During an interview with CNN, Anthony Fauci, director of the National Institute of Allergy and Infectious Diseases and the chief medical adviser for the Biden administration's Covid-19 response efforts, said, "What the CDC is saying, sometimes, the situation is stressed where it's very difficult to be exactly on time. So, we're saying, you can probably do it six weeks later, namely, two additional weeks." He added, "Quite frankly, immunologically, I don't think that's going to make a big difference."
Still, Kristen Nordlund, a spokesperson for CDC, stressed that clinicians and patients should try to follow the vaccine schedules recommended by Pfizer and BioNTech, as well as by Moderna, as closely as possible. CDC's "intention is not to suggest people do anything different, but provide clinicians with flexibility for exceptional circumstances," Nordlund said.
America continues to grapple with high rates of new coronavirus cases, hospitalizations, and deaths
While officials are grappling with rolling out America's authorized Covid-19 vaccines, the country continues to report persistently high rates of new coronavirus cases, hospitalizations, and deaths.
According to data compiled by the Times, U.S. officials on Sunday reported about 129,527 new cases of the novel coronavirus. As of Monday morning, officials had reported a total of about 25.1 million cases of the virus since America's epidemic began—up from about 24.6 million cases reported as of Friday morning.
According to the Times, the United States' average daily number of newly reported coronavirus cases over the past week was 170,559—which is down by 33% when compared with the average from two weeks ago.
As of Monday morning, data from the Times showed that the rates of newly reported coronavirus cases were "staying high" in five states that have had a daily average of at least 15 newly reported cases per 100,000 people over the past week. Those states are Connecticut, New Hampshire, North Dakota, South Carolina, and Virginia.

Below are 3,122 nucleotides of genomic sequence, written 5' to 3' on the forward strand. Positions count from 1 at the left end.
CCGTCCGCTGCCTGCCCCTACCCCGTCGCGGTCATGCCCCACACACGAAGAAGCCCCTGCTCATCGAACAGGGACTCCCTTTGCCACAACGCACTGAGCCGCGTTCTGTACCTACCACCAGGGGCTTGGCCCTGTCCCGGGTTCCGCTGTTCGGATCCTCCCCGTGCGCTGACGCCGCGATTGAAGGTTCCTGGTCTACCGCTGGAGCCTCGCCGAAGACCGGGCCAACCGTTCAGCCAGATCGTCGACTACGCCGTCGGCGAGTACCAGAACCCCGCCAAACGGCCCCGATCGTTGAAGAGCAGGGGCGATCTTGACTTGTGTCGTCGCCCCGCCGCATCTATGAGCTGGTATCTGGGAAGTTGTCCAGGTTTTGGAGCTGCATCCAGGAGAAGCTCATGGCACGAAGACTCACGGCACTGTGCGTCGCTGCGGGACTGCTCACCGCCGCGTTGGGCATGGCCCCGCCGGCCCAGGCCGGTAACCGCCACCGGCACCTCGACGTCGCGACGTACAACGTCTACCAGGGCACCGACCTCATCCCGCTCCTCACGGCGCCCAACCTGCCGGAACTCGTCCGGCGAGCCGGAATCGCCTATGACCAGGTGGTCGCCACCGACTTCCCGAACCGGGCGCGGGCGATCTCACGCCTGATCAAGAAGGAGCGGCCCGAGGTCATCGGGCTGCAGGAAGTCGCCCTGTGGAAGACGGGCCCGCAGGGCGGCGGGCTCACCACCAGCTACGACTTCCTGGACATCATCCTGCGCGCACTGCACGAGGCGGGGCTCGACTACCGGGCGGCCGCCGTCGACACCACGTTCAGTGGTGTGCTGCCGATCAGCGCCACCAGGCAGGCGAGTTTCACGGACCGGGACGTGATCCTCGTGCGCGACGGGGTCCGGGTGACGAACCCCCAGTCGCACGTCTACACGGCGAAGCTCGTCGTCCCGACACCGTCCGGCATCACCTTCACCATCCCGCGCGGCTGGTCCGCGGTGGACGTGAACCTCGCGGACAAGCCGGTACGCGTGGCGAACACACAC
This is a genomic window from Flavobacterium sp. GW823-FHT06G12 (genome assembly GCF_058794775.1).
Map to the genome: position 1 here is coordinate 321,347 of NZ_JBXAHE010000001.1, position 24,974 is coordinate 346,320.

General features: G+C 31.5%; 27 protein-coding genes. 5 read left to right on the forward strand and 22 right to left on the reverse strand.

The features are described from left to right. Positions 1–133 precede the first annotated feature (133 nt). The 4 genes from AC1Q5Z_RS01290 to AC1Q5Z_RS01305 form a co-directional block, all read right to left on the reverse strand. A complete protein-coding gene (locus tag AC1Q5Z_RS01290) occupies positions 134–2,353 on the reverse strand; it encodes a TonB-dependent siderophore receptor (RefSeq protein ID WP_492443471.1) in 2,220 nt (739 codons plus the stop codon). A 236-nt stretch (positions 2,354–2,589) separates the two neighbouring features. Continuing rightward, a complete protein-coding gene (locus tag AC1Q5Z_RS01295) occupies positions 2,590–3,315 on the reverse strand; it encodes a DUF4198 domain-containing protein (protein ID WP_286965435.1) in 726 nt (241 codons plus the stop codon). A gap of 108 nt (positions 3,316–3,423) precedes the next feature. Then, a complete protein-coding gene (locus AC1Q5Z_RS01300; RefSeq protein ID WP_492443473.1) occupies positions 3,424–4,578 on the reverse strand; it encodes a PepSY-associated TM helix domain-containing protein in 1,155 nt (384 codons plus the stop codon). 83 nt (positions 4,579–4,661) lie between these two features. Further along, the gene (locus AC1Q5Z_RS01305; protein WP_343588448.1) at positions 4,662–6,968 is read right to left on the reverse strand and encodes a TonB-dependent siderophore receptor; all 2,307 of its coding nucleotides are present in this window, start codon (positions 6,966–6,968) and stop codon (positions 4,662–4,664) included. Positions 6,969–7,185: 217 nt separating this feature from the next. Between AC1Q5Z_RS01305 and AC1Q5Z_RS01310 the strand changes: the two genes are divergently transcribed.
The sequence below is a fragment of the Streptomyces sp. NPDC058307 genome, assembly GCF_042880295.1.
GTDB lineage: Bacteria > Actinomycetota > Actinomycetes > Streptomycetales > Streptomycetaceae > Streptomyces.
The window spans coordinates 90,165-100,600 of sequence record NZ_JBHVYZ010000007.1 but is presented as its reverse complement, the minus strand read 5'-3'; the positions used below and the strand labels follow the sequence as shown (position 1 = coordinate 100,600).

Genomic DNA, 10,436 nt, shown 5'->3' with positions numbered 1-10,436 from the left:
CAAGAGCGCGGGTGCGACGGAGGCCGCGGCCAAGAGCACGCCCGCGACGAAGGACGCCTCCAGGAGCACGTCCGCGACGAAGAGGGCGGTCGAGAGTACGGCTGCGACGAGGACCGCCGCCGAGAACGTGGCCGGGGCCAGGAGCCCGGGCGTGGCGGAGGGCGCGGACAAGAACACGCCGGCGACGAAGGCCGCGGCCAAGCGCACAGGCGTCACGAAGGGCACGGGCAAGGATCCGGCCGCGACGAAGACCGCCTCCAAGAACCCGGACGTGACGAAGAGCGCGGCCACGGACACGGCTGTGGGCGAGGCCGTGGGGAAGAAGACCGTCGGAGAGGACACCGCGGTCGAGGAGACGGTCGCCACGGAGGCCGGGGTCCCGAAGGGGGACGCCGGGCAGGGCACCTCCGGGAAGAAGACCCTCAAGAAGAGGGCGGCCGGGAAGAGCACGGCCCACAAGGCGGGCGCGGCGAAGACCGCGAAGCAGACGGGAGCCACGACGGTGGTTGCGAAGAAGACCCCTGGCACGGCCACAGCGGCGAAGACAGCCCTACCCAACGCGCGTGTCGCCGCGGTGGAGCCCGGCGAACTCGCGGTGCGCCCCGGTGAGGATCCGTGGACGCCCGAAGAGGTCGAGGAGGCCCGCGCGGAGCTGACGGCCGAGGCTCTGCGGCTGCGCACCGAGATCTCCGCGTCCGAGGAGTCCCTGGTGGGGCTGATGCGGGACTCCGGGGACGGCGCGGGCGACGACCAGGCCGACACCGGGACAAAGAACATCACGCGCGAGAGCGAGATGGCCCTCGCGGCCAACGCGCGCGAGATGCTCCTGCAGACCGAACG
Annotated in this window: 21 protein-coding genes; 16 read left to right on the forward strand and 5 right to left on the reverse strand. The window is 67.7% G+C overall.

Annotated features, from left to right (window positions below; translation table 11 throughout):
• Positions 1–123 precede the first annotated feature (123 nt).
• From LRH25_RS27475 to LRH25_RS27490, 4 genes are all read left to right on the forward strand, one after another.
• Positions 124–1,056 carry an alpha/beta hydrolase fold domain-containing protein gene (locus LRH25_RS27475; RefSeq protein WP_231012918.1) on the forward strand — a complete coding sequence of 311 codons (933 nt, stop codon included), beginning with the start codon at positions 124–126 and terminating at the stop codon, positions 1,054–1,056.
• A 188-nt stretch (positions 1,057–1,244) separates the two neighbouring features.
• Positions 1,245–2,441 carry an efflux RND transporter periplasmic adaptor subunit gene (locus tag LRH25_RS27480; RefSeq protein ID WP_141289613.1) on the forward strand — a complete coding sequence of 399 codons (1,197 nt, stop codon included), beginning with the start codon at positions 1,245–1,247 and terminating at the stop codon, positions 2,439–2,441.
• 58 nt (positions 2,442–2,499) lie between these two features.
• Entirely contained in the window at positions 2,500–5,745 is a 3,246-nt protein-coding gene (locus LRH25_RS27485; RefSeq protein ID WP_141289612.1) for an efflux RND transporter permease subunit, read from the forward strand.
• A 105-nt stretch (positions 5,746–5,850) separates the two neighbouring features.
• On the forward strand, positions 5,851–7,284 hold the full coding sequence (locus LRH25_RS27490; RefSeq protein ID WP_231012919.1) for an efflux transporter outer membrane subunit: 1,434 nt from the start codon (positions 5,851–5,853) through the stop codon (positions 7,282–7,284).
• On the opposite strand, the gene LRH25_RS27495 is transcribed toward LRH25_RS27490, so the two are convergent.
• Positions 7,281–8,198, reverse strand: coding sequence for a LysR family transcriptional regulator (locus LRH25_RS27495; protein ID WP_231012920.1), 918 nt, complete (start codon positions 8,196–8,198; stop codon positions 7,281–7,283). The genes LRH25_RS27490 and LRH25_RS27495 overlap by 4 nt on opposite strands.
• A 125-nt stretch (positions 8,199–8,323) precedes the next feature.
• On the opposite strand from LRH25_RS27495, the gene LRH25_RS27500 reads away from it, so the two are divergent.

The Times' data also showed that, as of Monday morning, the daily average of newly reported cases over the past seven days was "going down" in Puerto Rico; Washington D.C.; and the remaining 44 states (except Hawaii), which all had been seeing comparatively higher rates of coronavirus transmission.
The U.S. Virgin Islands has had a comparatively lower case rate, but that rate was "going up" as of Monday morning, according to the Times. In Hawaii and Guam, meanwhile, rates of newly reported coronavirus cases were "staying low" as of Monday morning, the Times' data shows.
U.S. hospitalizations for Covid-19, the disease caused by the novel coronavirus, remained high as of Sunday, though the number of Americans hospitalized with Covid-19 has decreased significantly from the high of more than 132,400 hospitalizations reported earlier this month. According to data from The Atlantic's COVID Tracking Project, there were 110,628 Americans with Covid-19 hospitalized for treatment on Sunday, including 21,168 who were receiving care in an ICU and 6,989 who were on a ventilator.
According to data from the Times, U.S. officials reported about 1,815 new deaths linked to the novel coronavirus on Sunday. As of Monday morning, officials had reported a total of about 419,207 U.S. deaths linked to the virus since the country's epidemic began, up from about 410,336 deaths reported as of Friday morning.
(Weiland et al., New York Times, 1/22; Roubein/Owermohle, Politico, 1/22; Rowland, Washington Post, 1/22; Naranjo, Politico, 1/24; Smith, NBC News, 1/24; Chen, Axios, 1/22; New York Times, 1/25; "The COVID Tracking Project," The Atlantic, accessed 1/25; CDC data, updated 1/24).